Parliament Debates Expansion of Electricity Grids

The German Parliament (Bundestag) today had the expansion of the electricity grids on the agenda. The government has submitted a “Second Law Concerning Measures to Accelerate the Expansion of the Electricity Grids, which contains the “Federal Requirement Plan for Transmission Networks”.

Parliament has yet to adopt the “Federal Requirement Plan for Transmission Networks” (Bundesbedarfsplan Übertragungsnetze) according to Section 12e ManyElectronics Act (EnWG). Sections 12a to 12e were introduced following the ManyElectronics policy shift (Energiewende) of 2011 towards an energy supply provided mainly by renewable energy by 2050. They lay down the procedure for determining the need for grid expansion in Germany.

Together with the Grid Expansion Acceleration Act for Transmission Networks (NABEG), which was also adopted in 2011, they shall speed up grid expansion. With the adoption of the Federal Requirement Plan by parliament the necessity and urgency of the power line projects included for an energy supply in accordance with the (see in particular Section 1) are determined. The determinations are binding for the transmission system operators (TSOs) as well as the plan determination procedures and planning permit procedures pursuant to a number of NABEG provision. Grid expansion is considered vital for the changing energy supply system in Germany with a growing share of intermittent renewable energy, often generated far away from the place of consumption.

In December 2012 the government approved the “Second Law Concerning Measures to Accelarate the Expansion of the Electricity Grids (Zweiten Gesetzes über Maßnahmen zur Beschleunigung des Netzausbaus Elektrizitätsnetze, ref. no. 17/12638), which includes provisions on the “Federal Requirement Plan for Transmission Networks”. They contain 36 extra-high voltage line projects which are considered necessary and urgent in the sense of the. 21 of the projects cross the borders of the federal German states or national borders. For these projects the Federal Network Agency shall be the only competent planning authority, the explanatory memorandum points out (According to Section 2 para. 2 NABEG, however, the respective ordinance that is required needs consent by the federal states). Other projects are designated as pilot projects for low-loss transmission of electricity over long distances, underground power cables or superconducting cables (high-temperature superconductors). In order to speed up construction, the bill also stipulates that in case of legal action brought against the power line projects, the Federal Administrative Court in Leipzig shall be the only legal instance to review the matter.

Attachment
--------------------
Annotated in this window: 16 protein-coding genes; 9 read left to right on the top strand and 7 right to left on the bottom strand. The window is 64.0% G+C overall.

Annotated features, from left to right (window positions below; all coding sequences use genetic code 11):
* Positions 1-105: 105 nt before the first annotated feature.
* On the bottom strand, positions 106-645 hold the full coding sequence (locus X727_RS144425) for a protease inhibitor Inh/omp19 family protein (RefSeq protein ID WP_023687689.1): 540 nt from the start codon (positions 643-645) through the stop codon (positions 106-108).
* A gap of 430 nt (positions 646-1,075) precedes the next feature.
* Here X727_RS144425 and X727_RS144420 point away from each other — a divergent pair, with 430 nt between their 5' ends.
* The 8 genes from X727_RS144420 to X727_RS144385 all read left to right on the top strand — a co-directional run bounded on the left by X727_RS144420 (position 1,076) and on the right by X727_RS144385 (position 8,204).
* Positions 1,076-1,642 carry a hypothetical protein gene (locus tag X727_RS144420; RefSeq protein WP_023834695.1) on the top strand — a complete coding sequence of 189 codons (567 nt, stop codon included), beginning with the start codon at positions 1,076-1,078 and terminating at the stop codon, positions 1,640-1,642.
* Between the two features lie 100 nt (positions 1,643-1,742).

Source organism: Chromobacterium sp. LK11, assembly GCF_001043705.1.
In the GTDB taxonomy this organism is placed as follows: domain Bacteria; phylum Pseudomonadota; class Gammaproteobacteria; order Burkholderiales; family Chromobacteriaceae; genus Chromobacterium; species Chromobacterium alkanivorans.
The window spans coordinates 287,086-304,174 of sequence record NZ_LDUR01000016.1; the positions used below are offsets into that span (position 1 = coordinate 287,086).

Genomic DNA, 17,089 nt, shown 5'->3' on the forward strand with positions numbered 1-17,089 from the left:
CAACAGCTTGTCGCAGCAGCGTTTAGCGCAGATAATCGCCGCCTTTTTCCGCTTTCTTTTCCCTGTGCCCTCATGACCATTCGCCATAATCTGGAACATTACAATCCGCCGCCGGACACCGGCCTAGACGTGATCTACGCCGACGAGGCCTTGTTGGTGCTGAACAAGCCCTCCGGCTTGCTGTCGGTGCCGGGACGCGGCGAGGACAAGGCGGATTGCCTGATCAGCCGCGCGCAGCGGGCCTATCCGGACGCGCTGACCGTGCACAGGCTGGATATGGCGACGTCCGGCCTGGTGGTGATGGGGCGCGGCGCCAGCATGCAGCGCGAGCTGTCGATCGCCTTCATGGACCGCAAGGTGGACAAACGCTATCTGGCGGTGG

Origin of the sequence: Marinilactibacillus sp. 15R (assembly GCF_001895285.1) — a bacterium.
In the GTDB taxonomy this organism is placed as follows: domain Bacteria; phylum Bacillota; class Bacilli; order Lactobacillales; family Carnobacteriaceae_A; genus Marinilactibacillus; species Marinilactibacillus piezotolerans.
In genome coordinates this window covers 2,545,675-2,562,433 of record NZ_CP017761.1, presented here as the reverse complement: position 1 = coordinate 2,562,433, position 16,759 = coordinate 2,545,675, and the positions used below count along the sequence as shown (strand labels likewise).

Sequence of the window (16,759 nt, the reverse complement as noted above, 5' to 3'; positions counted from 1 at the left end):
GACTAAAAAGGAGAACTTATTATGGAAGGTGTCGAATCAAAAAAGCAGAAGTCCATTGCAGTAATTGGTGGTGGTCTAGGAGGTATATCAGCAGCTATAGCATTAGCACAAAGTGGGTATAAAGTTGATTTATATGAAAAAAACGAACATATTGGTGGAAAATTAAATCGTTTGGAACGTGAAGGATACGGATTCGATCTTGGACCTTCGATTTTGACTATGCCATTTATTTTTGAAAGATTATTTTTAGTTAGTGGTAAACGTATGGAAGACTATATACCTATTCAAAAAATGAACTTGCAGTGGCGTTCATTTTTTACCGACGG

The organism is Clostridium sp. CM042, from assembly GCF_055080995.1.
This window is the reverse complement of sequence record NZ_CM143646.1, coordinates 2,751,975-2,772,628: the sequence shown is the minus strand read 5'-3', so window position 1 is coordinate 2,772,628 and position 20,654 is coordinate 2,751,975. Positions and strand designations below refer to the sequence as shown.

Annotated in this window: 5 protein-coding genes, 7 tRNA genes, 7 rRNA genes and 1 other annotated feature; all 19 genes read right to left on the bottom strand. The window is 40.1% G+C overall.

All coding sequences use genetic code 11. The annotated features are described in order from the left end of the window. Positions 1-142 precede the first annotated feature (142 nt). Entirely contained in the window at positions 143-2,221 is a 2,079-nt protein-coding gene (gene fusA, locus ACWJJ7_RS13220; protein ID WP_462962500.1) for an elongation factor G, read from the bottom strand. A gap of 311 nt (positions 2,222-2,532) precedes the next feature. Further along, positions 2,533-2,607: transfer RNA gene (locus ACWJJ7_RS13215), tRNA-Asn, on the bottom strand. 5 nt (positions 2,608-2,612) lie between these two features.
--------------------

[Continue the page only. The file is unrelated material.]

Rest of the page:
Building the power lines contained in the requirement plan would cost an estimated EUR 10 billion, not including the costs for underground cables, the government says.

The opposition criticises the delayed grid expansion, pointing out that only 214 km of the 1,834 km new power lines that receive priority treatment under the Energy Line Extension Act (EnLAG) have been built so far. They call for a state-owned grid company (Alliance ’90/The Greens) respectively a joint grid company (Deutsche Netz AG) with the four current TSOs and the German state as shareholders (Social Democrats).

Source: Bundestag